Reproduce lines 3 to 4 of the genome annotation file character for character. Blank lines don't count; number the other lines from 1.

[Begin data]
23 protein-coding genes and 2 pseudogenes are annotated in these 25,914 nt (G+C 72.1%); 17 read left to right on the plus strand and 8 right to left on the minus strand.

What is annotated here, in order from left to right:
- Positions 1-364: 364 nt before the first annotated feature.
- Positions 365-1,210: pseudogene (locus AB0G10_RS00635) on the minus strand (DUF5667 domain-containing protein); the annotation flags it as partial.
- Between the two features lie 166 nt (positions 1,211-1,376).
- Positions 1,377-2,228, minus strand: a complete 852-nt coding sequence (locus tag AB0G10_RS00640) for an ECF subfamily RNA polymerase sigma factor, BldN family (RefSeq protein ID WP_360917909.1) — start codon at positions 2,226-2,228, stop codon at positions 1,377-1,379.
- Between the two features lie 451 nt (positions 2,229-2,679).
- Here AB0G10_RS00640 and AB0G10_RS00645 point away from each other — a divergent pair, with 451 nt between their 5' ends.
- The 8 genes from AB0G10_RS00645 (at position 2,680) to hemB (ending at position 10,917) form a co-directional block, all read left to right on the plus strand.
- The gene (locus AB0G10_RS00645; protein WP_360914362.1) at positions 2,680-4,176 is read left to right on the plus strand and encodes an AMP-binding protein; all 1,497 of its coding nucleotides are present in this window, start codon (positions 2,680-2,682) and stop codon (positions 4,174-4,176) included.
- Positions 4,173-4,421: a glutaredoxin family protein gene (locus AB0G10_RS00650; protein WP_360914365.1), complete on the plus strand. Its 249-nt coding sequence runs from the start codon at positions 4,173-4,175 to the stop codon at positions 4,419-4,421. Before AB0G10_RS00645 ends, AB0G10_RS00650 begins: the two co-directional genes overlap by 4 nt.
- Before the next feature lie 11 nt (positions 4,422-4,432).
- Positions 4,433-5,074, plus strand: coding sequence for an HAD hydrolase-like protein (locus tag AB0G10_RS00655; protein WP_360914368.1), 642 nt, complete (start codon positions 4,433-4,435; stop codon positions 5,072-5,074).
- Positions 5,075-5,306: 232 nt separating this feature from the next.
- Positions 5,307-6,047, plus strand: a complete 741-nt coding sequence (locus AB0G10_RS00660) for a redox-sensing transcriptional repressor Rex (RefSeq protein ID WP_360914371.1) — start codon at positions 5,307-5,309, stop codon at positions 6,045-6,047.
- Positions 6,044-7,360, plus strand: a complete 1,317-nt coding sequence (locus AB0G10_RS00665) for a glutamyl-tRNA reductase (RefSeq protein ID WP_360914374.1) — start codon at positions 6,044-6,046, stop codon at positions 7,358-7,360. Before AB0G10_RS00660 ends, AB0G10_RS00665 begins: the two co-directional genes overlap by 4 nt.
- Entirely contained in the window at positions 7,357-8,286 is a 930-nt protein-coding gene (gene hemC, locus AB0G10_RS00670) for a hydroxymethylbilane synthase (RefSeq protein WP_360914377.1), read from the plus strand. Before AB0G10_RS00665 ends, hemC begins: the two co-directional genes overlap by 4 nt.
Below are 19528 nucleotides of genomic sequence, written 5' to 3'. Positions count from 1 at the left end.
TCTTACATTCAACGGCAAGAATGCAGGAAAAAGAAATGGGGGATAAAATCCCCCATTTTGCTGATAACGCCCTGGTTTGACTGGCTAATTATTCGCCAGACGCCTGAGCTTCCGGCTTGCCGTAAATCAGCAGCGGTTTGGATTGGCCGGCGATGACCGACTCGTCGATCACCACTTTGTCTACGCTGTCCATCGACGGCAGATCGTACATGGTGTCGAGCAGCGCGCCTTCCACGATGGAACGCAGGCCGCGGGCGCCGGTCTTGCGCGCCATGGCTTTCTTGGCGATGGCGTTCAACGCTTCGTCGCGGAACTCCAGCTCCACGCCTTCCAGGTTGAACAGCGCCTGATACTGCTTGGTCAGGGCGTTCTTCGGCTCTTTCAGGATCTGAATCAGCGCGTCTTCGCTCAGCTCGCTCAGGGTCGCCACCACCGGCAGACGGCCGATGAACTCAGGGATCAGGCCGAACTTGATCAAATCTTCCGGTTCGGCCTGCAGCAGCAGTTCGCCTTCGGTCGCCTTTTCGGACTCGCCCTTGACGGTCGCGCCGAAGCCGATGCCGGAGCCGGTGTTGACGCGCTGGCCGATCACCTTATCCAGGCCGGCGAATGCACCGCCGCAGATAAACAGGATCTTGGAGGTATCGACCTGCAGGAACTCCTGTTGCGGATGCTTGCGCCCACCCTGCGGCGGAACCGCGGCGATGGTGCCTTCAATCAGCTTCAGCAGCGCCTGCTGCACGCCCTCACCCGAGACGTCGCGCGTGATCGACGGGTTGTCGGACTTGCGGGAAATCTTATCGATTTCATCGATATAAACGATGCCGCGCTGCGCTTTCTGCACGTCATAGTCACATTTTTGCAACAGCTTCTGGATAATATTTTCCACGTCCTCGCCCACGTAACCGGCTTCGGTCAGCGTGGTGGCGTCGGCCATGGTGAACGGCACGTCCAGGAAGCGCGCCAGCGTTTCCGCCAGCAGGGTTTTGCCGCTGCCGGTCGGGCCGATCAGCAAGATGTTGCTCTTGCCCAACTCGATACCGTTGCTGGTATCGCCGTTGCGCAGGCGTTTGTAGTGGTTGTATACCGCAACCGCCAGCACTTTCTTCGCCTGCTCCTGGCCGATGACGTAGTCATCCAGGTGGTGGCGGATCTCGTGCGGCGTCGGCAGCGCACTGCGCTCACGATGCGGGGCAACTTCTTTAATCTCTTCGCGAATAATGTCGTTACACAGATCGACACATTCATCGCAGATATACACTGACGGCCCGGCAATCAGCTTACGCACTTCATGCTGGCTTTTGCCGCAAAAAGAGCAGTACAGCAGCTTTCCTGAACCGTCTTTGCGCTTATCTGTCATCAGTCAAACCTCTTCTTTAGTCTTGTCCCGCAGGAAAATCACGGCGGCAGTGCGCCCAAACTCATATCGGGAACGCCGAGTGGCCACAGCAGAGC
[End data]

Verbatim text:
- Positions 1-364: 364 nt before the first annotated feature.
- Positions 365-1,210: pseudogene (locus AB0G10_RS00635) on the minus strand (DUF5667 domain-containing protein); the annotation flags it as partial.